In this role, the hoods dubbed him “Mickey Suits” because of his penchant for flashy tailored clothes.

He also went undercover in “Operation Wooden Nickel,” during which he spent two years posing as a dirty currency trader, bringing down 50 white collar crooks in 2003.

Sources say Grimm, 44, was under internal scrutiny before he quit over allegations that he told a woman whom he met during a probe that he worked undercover — a violation of FBI protocol.

The FBI’s Office of Professional Responsibility was also questioning so-called “voucher” expenses he submitted in connection with his undercover roles.

The sources believe the pressure of the inquiry played a role in his decision to exit the FBI — an agency he often professed to love, his colleagues noted — without getting a pension because he didn’t serve 20 years.

Whatever the reason he left the bureau, FBI officials placed him on their “not welcome” list.

“Some of us thought it was kind of a joke after he was elected to Congress that his picture stayed up,” the former FBI official said.

According to his bio, Grimm joined the FBI as a clerk in 1991 and became an agent four years later. After exiting the bureau in 2006, he ventured into the private sector, launching businesses in Texas and opening the small Upper East Side health food restaurant “Healthalicious.”

He was elected to Congress in January 2011.

While becoming a popular figure and guest on numerous television talk shows, Grimm’s stint in Washington was not without controversy and turmoil.

An ex-girlfriend from Texas, Diana Durand, has been indicted in connection with alleged campaign finance irregularities.  He also famously threatened an NY1 reporter on camera, and later apologized.

And the federal investigation that uncovered the alleged  “Healthalicious” criminal activity is continuing, officials say.

Rep. Michael Grimm, facing federal charges, surrenders to FBI

Rep. Michael G. Grimm (R-N.Y.) faces federal charges related to his past ownership of a restaurant in Manhattan. | Carolyn Kaster/AP

Mr. Tough Guy turns himself in…

The Washington Post

Rep. Michael G. Grimm (R-N.Y.) surrendered Monday morning to federal authorities in New York as he faces multiple charges connected to a restaurant business he operated before entering Congress in 2011, according to sources familiar with the long-running probe into the lawmaker’s finances.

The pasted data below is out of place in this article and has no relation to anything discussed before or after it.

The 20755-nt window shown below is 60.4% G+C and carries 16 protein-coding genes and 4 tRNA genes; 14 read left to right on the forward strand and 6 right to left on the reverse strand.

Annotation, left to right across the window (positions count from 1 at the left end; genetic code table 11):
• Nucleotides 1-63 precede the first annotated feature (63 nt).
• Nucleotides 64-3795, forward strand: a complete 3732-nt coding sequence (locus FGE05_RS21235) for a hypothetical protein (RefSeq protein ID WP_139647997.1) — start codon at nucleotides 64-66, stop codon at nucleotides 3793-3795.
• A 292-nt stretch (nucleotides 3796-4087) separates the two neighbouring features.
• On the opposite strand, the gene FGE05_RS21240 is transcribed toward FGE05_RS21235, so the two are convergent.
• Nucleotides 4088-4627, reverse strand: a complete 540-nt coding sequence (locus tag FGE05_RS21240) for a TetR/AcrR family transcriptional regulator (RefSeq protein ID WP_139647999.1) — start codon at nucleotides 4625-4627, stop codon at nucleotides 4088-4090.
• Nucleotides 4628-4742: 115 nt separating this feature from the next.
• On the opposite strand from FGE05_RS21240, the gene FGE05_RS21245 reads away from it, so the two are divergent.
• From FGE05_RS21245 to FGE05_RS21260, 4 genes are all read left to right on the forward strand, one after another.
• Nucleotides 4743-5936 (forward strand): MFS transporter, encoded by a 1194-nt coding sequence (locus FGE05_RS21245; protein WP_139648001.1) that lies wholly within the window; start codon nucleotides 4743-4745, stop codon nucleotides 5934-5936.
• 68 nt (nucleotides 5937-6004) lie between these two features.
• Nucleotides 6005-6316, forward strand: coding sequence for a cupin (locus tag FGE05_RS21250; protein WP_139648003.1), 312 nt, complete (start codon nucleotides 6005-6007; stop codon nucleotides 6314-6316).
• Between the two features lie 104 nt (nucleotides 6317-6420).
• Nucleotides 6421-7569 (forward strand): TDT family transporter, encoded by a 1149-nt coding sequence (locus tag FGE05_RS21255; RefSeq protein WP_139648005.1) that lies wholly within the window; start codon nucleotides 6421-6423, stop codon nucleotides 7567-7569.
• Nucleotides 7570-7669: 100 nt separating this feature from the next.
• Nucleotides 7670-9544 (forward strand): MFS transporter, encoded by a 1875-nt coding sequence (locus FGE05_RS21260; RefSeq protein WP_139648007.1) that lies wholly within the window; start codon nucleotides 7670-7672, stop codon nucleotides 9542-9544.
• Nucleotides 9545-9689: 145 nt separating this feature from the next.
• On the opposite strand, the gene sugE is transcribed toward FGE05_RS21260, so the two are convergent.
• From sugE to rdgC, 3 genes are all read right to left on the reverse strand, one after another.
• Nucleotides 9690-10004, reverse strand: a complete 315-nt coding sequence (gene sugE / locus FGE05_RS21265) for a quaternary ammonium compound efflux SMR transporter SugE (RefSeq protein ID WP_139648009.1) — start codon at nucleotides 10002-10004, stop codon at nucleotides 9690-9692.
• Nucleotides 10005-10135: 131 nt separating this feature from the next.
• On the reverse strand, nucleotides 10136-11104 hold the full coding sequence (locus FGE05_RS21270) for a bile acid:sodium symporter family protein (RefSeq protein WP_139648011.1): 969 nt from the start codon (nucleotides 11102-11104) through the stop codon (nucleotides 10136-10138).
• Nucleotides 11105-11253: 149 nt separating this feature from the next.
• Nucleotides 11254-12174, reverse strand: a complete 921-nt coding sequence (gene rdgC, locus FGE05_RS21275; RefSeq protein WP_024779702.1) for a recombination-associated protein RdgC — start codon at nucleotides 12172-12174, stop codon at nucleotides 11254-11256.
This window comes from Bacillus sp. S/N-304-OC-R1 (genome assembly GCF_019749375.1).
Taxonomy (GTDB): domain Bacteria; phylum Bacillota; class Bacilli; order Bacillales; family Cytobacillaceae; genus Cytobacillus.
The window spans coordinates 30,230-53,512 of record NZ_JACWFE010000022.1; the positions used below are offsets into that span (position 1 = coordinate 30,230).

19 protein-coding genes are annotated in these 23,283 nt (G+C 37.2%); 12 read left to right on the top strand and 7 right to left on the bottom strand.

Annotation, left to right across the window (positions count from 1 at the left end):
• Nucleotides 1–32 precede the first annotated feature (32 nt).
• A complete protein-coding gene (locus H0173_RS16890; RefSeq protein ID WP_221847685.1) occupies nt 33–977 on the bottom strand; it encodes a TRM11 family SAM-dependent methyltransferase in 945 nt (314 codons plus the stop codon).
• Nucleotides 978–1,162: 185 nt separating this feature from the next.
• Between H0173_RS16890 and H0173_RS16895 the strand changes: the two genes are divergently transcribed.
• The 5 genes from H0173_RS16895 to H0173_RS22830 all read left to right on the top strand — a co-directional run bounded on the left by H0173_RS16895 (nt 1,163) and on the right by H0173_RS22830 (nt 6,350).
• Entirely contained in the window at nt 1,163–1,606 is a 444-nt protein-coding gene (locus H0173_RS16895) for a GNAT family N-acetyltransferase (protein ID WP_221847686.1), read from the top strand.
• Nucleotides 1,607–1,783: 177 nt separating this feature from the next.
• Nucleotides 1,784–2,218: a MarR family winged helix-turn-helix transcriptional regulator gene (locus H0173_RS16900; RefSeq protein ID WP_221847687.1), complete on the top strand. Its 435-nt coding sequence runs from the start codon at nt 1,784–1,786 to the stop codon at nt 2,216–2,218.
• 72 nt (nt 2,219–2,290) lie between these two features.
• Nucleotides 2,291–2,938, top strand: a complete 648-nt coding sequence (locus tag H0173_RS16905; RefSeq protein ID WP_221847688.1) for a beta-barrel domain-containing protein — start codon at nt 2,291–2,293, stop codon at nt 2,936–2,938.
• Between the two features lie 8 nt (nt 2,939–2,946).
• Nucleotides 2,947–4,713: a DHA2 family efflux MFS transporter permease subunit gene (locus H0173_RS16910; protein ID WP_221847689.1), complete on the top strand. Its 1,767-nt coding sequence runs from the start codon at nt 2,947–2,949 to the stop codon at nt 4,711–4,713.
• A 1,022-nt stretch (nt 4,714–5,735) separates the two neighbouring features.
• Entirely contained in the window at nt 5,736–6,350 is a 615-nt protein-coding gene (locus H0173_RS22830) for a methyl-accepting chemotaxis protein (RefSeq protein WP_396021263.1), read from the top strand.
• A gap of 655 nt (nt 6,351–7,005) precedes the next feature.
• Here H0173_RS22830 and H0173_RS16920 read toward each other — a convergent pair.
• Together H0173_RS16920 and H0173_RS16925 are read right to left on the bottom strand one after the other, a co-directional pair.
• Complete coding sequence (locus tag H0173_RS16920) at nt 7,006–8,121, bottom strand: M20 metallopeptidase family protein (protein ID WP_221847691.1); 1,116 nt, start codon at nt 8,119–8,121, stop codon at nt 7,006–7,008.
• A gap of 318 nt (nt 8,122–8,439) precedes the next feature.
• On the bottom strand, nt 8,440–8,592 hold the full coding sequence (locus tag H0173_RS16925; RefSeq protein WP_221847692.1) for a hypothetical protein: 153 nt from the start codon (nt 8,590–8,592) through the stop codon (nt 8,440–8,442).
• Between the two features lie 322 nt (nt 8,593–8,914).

Grimm spent much of the weekend hunkered down, bracing for the unveiling of the federal charges, which were due to be disclosed after his surrender. He turned himself in to the FBI at an undisclosed location Monday morning and was taken to Lower Manhattan for processing. The charges stem from his ownership of a Manhattan health-food restaurant that has ties to an Israeli fundraiser who served as a liaison between Grimm and a mystic, celebrity rabbi whose followers donated more than $500,000 to Grimm’s campaign in 2010.

While the investigation has focused on Grimm’s fundraising, U.S. Attorney Loretta Lynch is expected to announce an indictment centered on his restaurant business, which Grimm launched after leaving the FBI in 2006, according to officials familiar with the investigation who spoke on the condition of anonymity to discuss the pending charges.

The state fined the Upper East Side restaurant, Healthalicious, $88,000 for not providing workers compensation. In a lawsuit against the company, workers accused the owners of not paying proper wages and sometimes giving out cash payments to skirt tax and business laws.

It is unclear whether federal prosecutors will eventually expand the charges to encompass Grimm’s campaign activities, but investigators have been moving on that side of the case against several key players, some with ties to the restaurant.

New York FBI spokesman Peter Donald declined to comment.

Healthalicious was run by a Grimm company that was connected to another company affiliated with Israeli fundraiser Ofer Biton. Last August, Biton pleaded guilty to filing false documents in 2010 when he sought an investor visa. The plea ended a standoff of several months, during which prosecutors asserted that Biton was not cooperating in their Grimm investigation.

Biton often served as a go-between for Grimm, a Roman Catholic, and followers of Yoshiyahu Yosef Pinto, a multi-millionaire celebrity rabbi with a strong following in the United States. Pinto is currently in discussions with officials in Israel over a plea deal in a case involving alleged bribery of police leaders there, according to Israeli reports. Pinto has congregations and charitable institutions in the United States and Israel, according to the Associated Press, and reportedly has close relationships with many business leaders, politicians and celebrities, including the Miami Heat’s LeBron James. Forbes Israel recently ranked Pinto as Israel’s seventh-richest rabbi, with a net worth of about $21 million.

The donations from Pinto’s followers proved crucial for Grimm in his 2010 campaign, his first political race, demonstrating to party leaders that he was a viable candidate. He narrowly beat the Democratic incumbent after a campaign that he devoted to his own biography, trumpeting his background as a Marine and an undercover FBI agent as a sign of his ethical standing.

On Friday, prosecutors with the U.S. Attorney’s Office for the Eastern District of New York unsealed an indictment against Diana Durand, a close friend of Grimm’s, alleging that the Houston businesswoman ran a straw-donor scheme that brought in more than $10,000 to Grimm’s 2010 campaign. The charges included lying to investigators in 2012 when they asked about her alleged reimbursement of Grimm donors.

While Grimm’s attorney has proclaimed the lawmaker’s innocence, the charges and the investigation have provided an opening for his Democratic opponent, former New York City councilman Domenic Recchia, who barnstormed the congressional district over the weekend. Recchia bounced around Staten Island and the southern end of Brooklyn, concluding the weekend at a charity event Sunday evening at the Yellow Hook Grille in Brooklyn. Upon his arrival, a waitress rushed up to Recchia and expressed interest in volunteering with his campaign.